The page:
Monday, December 3, 2007
Today’s National Law Journal reports "Vioxx Pact Isn’t the End—It’s a Beginning," (subscription required) and notes the number of foreign suits in Germany, Israel, and London. Here’s an excerpt:
While touted AS a virtual end to Vioxx litigation, the recent $4.85 billion settlement struck by Merck & Co. Inc. to resolve products liability claims does not get the pharmaceutical giant out of the woods. In reality, a number of lawsuits are still pending against Merck in both state and federal courts around the country. Other pending Vioxx actions include: suits brought by attorneys general in four states to recover Medicaid funds they paid for the drug; third-payor lawsuits filed by insurance companies; securities class actions brought against the directors on behalf of shareholders; and stock loss class actions on behalf of Merck's employees and unions. Houston-based plaintiffs' attorney Mark Lanier -- who has tried three major Vioxx cases in the United States -- noted that there are also foreign cases being filed in Germany, Israel and London. Lanier, of the W. Mark Lanier Law Firm in Houston, is a consultant on the German cases and estimates there could be several thousand.
If that wasn't enough, the settlement, which includes attorney fees, must be approved by 85% of stroke and heart attack victims -- and that's hardly a done deal.
Sunday, December 2, 2007
Article on cnn.com -- Glaxo's Avandia may increase bone thinning. Here's an excerpt:
The popular diabetes drug marketed as Avandia may increase bone thinning, a discovery that could help explain why diabetics can have an increased risk of fractures.
New research raises the possibility that long-term treatment with rosiglitazone, as Avandia is also called, could lead to osteoporosis. The diabetes drug is used to improve response to insulin.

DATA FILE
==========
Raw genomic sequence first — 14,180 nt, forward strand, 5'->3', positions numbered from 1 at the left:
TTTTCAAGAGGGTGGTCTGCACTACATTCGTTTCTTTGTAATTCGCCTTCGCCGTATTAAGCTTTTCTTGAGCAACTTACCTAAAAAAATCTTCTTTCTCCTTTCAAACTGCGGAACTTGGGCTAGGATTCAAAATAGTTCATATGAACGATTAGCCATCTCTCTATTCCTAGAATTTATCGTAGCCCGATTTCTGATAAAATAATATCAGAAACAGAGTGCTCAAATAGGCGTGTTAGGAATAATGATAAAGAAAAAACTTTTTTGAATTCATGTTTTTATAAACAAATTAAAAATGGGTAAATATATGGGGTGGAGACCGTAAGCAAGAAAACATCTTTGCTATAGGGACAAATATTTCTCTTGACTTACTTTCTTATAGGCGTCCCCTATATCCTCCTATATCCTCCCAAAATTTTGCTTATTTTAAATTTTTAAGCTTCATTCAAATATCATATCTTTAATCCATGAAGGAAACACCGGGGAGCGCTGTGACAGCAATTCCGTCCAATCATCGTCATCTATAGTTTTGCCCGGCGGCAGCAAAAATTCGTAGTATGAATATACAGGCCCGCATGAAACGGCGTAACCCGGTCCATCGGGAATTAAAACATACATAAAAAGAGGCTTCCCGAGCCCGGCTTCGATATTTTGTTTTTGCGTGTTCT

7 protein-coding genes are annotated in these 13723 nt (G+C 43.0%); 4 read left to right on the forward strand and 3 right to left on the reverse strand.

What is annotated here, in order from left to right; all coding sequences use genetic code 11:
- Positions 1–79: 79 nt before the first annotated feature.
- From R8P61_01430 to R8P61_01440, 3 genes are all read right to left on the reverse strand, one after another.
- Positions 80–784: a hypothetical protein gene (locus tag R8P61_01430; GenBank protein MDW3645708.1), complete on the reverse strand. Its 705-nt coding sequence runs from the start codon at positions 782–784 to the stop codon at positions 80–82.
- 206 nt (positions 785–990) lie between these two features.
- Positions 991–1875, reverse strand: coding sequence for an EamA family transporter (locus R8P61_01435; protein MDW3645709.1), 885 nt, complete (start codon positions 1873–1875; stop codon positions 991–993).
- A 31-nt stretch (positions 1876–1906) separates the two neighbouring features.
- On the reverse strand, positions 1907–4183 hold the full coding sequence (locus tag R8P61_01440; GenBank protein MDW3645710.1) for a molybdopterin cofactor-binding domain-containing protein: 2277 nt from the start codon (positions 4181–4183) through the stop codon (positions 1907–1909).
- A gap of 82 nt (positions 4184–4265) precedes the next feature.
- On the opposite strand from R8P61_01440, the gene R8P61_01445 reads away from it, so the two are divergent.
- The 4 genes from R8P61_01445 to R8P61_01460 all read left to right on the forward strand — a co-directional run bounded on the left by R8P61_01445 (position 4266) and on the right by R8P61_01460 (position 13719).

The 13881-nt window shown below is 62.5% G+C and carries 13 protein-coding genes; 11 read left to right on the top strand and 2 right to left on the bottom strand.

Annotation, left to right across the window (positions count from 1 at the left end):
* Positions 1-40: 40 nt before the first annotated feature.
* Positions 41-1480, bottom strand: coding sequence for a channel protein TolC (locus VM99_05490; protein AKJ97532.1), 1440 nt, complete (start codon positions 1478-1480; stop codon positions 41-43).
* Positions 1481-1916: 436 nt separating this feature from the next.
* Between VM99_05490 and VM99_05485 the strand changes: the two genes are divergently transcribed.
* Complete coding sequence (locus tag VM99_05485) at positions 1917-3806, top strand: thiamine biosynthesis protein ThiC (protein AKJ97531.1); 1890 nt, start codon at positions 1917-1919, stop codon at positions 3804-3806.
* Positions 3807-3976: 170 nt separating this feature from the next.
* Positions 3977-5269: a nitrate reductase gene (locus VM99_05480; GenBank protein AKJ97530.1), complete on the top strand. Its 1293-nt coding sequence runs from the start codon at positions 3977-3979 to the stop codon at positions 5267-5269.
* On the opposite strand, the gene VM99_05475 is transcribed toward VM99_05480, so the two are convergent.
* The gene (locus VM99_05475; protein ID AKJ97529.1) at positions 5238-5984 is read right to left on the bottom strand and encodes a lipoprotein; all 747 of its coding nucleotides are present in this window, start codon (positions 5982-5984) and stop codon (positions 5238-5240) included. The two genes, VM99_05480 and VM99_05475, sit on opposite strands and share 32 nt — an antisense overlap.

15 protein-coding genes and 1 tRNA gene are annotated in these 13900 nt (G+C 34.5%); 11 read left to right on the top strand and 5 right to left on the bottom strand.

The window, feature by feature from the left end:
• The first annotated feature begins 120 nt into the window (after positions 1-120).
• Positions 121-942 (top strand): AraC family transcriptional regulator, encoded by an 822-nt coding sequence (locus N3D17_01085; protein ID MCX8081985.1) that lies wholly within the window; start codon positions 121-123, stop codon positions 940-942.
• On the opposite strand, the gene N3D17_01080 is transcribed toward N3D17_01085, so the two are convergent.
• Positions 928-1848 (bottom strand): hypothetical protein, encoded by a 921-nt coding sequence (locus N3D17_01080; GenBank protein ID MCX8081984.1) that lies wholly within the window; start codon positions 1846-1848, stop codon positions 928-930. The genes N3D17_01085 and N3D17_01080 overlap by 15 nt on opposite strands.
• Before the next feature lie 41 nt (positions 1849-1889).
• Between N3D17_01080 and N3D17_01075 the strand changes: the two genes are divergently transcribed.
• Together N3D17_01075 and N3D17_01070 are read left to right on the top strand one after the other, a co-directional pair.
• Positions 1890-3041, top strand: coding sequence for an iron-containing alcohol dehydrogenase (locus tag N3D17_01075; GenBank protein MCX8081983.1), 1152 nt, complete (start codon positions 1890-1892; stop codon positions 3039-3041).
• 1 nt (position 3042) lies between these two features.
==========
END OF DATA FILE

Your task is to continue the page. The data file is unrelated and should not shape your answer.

While bones seem solid, they constantly are being broken down and rebuilt by the body. Researchers found that in mice, the drug increased the activity of the cells that degrade bones, according to a report in this week's online issue of Nature Medicine.
Avandia recently was labeled with warnings about the risk of heart failure in some patients. GlaxoSmithKline (Charts), which markets the drug, already has acknowledged that a study found a higher risk of fractures among women who take the drug. But this report is the first to attempt to explain the link between the drug and fractures.
The Federalist Society has posted video for the panel, "Is Overlawerying Overtaking Democracy?," from the 2007 Federalist Society Annual National Lawyers Convention. The panel, which discusses tort litigation, includes Dean David Schizer (Columbia), Professors Theodore Eisenberg (Cornell) and David Vladeck (Georgetown), Walter Olson (Manhattan Institute), and Victor Schwartz (Shook, Hardy).
Yesterday, the restyled federal rules of civil procedure took effect. After a long drafting process by the Advisory Committee on Civil Rules with plenty of opportunity for public comment, the Supreme Court approved the rules in April 2007. With Congress's tacit approval by inaction, the amendments became effective on December 1. I think it's a change for the better, but I may be the only proceduralist who thinks so. At the Civil Procedure Prof Blog (which earlier linked to some commentaries on the restyled rules), Rory Ryan gives it a seasonal "bah, humbug." At PrawfsBlawg, Howard Wasserman wishes everyone a Happy Restyling Day, but the best he can muster is that he thinks "the changes were not worth the candle, but the results will not be particularly tragic." What a lot of fuss there's been in the past year, with academics trying to gather signatures to petition Congress to step in because, horror of horrors, the new language may not leave meanings completely unchanged in the long run. Where were all these critics for the past few years when the restyling project was underway? To be fair, a number of academics -- notably a group assembled by Steve Burbank and Greg Joseph to examine the rules for unintended substantive impact, and Ed Hartnett in his article Against (Mere) Restyling -- offered serious and timely comments. In any event, the new rules have arrived, with their modernized language and more clearly organized subparts, and I think that lawyers will learn to appreciate them.